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Jet lag cures: Melatonin, sunlight, coffee

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For many travelers who cross several time zones, the exhilaration of taking in sights like the Eiffel Tower or the pyramids of Egypt is quickly tempered by the grogginess of jet lag.

Veteran flyers often have their own remedies to overcome those signals from the body that it's time for sleep. But an Oregon researcher recently detailed in The New England Journal of Medicine three basic strategies for overcoming jet lag:

— Reset the circadian clock that tells a person to stay awake during the day and sleep at night. You can do this by taking the sleep-inducing hormone melatonin, timing your exposure to bright light, or both.

— Adjust your sleep schedule. Take short naps if you are sleepy the first few days after arrival. If you can, shift your sleep schedule by a couple of hours before travel.

— Use medications to get to sleep or stay awake. Or turn to the old reliable remedy for keeping your eyes open: caffeine.

"We have mechanisms to adjust our clocks, but those mechanisms have to be called on to go into high gear," said Dr. Robert Sack, a psychiatry professor at Oregon Health & Science University in Portland, Ore., whose article takes a science-based look at jet lag remedies.

Sack said melatonin is the most extensively studied jet lag treatment, with a majority of double-blind, placebo-controlled trials showing it helped symptoms.

"Its effect is based in good science," said Sack. He said the U.S. Food and Drug Administration has not evaluated melatonin, but no significant adverse effects have been reported.

Melatonin is sold as a nutritional supplement in the U.S. and no prescription is needed for it.

No drugs have been approved by the FDA for jet lag, but Sack says drugs that help with alertness or insomnia can alleviate jet lag.

So for eastward travel, from the U.S. to Paris for example, on arrival a traveler might go for a walk in the sun and then sip a latte at an outdoor cafe. Sack said travelers who are unbearably sleepy as the day wears on should take a short nap. Then take melatonin — a dose of 0.5 to 3 milligrams — before heading to bed and hopefully you'll be adjusted to your new time zone within a couple days.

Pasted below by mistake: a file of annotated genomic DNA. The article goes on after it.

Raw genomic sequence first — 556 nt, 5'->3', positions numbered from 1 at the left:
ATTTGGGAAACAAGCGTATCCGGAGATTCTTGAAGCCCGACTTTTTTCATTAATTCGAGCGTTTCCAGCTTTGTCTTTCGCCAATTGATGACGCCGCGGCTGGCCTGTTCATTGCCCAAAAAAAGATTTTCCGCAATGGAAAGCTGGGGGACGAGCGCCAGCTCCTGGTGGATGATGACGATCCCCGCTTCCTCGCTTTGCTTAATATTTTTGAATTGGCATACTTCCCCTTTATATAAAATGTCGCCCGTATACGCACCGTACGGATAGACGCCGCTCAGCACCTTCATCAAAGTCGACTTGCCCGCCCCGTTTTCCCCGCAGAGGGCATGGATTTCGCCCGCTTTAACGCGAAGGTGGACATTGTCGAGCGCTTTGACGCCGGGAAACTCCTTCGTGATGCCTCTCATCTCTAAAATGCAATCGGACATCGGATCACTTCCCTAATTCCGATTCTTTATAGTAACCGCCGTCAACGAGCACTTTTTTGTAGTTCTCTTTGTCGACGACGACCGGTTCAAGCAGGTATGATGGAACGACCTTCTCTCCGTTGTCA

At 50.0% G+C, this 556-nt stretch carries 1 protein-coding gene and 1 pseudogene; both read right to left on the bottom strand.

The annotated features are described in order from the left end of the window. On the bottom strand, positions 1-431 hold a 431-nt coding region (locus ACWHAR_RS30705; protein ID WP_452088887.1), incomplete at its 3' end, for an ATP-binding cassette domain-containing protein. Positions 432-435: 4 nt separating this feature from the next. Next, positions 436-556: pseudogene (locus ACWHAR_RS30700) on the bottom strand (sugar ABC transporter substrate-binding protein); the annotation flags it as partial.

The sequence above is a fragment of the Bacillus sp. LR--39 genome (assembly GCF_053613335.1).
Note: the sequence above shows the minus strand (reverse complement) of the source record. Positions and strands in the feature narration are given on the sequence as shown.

For westward flights — such as Europe back to the U.S. — travelers should expose themselves to bright light in the evening to help them stay up later, then if their eyes pop open before 5 a.m., take a low dose of melatonin.

"Your internal dawn is occurring before you want it to," Sack said, adding "it's easier to lengthen your day, which is what you do when you travel westward."

Sack's research was published in February.

While trouble sleeping or waking up is the main symptom of jet lag, travelers can also experience irritability, difficulty concentrating and upset stomachs, Sack said.

Dr. Clayton Cowl, chief of aerospace medicine at the Mayo Clinic in Rochester, Minn., said that jet lag can be difficult condition to pin down since it affects different people in different ways and can be influenced by an array of factors.

"Everyone will seem to have a signature strategy that will work for them and I think this article helps to identify the palate of things that are safe and for the most part effective," Cowl said. "Unfortunately, there's not just one straight recommendation: Take these two pills and you'll be fine."

He said for most patients, jet lag results in "a sense of malaise. You just don't quite have that energy."

Dallas management consultant Andrew Watterson, who has been traveling frequently overseas for work for the past 15 years, said when he first started, he made the mistake of not sleeping on the flight over and got a good dose of jet lag.

"In reality, I didn't know how powerful it would be," said Watterson, 43, of Dallas.

Like most frequent travelers, he's now got a system. One thing he's noticed is that on the day of arrival, he vacillates between sleepiness and alertness, so he plans his day accordingly, making sure not to schedule any important appointments around 3 p.m. Instead, he takes a coffee break.

As a flight attendant for American Airlines who has been flying for 32 years, internationally for the last 23, Debbie Bauer has had her share of jet lag. For instance, after spending about 72 hours making the trip to New Delhi, India, and then returning home, she usually gives herself the day after getting home to recover — doing light chores but making sure to bring a list if she tries grocery shopping.

"I don't do anything that requires careful thought," said Bauer, 53, who lives in Arlington, Texas. "It takes its toll on you."

On the Net: http://www.nejm.org

Copyright © 2014, Los Angeles Times
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